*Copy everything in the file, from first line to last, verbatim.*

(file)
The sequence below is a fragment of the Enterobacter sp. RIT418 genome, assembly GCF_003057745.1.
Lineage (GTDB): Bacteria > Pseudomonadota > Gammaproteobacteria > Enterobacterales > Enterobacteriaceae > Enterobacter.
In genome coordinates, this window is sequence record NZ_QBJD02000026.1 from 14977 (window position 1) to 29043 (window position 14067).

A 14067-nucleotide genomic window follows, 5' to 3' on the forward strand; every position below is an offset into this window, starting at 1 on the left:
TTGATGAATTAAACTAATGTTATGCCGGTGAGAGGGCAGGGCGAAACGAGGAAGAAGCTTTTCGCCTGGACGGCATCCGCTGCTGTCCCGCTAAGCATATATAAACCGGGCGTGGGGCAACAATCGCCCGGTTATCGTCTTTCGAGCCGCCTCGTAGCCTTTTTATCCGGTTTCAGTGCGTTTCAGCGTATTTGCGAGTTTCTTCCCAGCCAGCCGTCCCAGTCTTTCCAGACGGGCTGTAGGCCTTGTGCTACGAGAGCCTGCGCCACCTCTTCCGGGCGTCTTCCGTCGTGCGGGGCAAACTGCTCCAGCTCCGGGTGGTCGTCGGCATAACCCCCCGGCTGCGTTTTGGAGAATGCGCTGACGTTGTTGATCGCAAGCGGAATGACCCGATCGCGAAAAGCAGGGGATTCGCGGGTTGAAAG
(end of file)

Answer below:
The sequence below is a fragment of the Enterobacter sp. RIT418 genome, assembly GCF_003057745.1.
Lineage (GTDB): Bacteria > Pseudomonadota > Gammaproteobacteria > Enterobacterales > Enterobacteriaceae > Enterobacter.
In genome coordinates, this window is sequence record NZ_QBJD02000026.1 from 14977 (window position 1) to 29043 (window position 14067).

A 14067-nucleotide genomic window follows, 5' to 3' on the forward strand; every position below is an offset into this window, starting at 1 on the left:
TTGATGAATTAAACTAATGTTATGCCGGTGAGAGGGCAGGGCGAAACGAGGAAGAAGCTTTTCGCCTGGACGGCATCCGCTGCTGTCCCGCTAAGCATATATAAACCGGGCGTGGGGCAACAATCGCCCGGTTATCGTCTTTCGAGCCGCCTCGTAGCCTTTTTATCCGGTTTCAGTGCGTTTCAGCGTATTTGCGAGTTTCTTCCCAGCCAGCCGTCCCAGTCTTTCCAGACGGGCTGTAGGCCTTGTGCTACGAGAGCCTGCGCCACCTCTTCCGGGCGTCTTCCGTCGTGCGGGGCAAACTGCTCCAGCTCCGGGTGGTCGTCGGCATAACCCCCCGGCTGCGTTTTGGAGAATGCGCTGACGTTGTTGATCGCAAGCGGAATGACCCGATCGCGAAAAGCAGGGGATTCGCGGGTTGAAAG